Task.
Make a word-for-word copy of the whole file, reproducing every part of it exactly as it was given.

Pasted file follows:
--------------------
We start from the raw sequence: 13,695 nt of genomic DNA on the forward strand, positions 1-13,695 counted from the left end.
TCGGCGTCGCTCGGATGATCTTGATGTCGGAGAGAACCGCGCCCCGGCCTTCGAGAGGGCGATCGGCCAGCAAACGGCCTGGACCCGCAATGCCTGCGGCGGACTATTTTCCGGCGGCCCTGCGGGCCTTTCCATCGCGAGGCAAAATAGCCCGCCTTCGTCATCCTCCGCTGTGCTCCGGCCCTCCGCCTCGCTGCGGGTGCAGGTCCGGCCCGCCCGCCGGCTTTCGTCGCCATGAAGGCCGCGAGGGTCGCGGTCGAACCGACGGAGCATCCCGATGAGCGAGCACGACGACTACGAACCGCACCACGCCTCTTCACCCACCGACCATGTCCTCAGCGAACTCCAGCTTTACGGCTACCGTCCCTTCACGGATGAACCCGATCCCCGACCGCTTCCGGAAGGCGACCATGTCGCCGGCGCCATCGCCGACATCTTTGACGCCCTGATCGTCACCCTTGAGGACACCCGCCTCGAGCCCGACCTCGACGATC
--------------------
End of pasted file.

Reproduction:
We start from the raw sequence: 13,695 nt of genomic DNA on the forward strand, positions 1-13,695 counted from the left end.
TCGGCGTCGCTCGGATGATCTTGATGTCGGAGAGAACCGCGCCCCGGCCTTCGAGAGGGCGATCGGCCAGCAAACGGCCTGGACCCGCAATGCCTGCGGCGGACTATTTTCCGGCGGCCCTGCGGGCCTTTCCATCGCGAGGCAAAATAGCCCGCCTTCGTCATCCTCCGCTGTGCTCCGGCCCTCCGCCTCGCTGCGGGTGCAGGTCCGGCCCGCCCGCCGGCTTTCGTCGCCATGAAGGCCGCGAGGGTCGCGGTCGAACCGACGGAGCATCCCGATGAGCGAGCACGACGACTACGAACCGCACCACGCCTCTTCACCCACCGACCATGTCCTCAGCGAACTCCAGCTTTACGGCTACCGTCCCTTCACGGATGAACCCGATCCCCGACCGCTTCCGGAAGGCGACCATGTCGCCGGCGCCATCGCCGACATCTTTGACGCCCTGATCGTCACCCTTGAGGACACCCGCCTCGAGCCCGACCTCGACGATC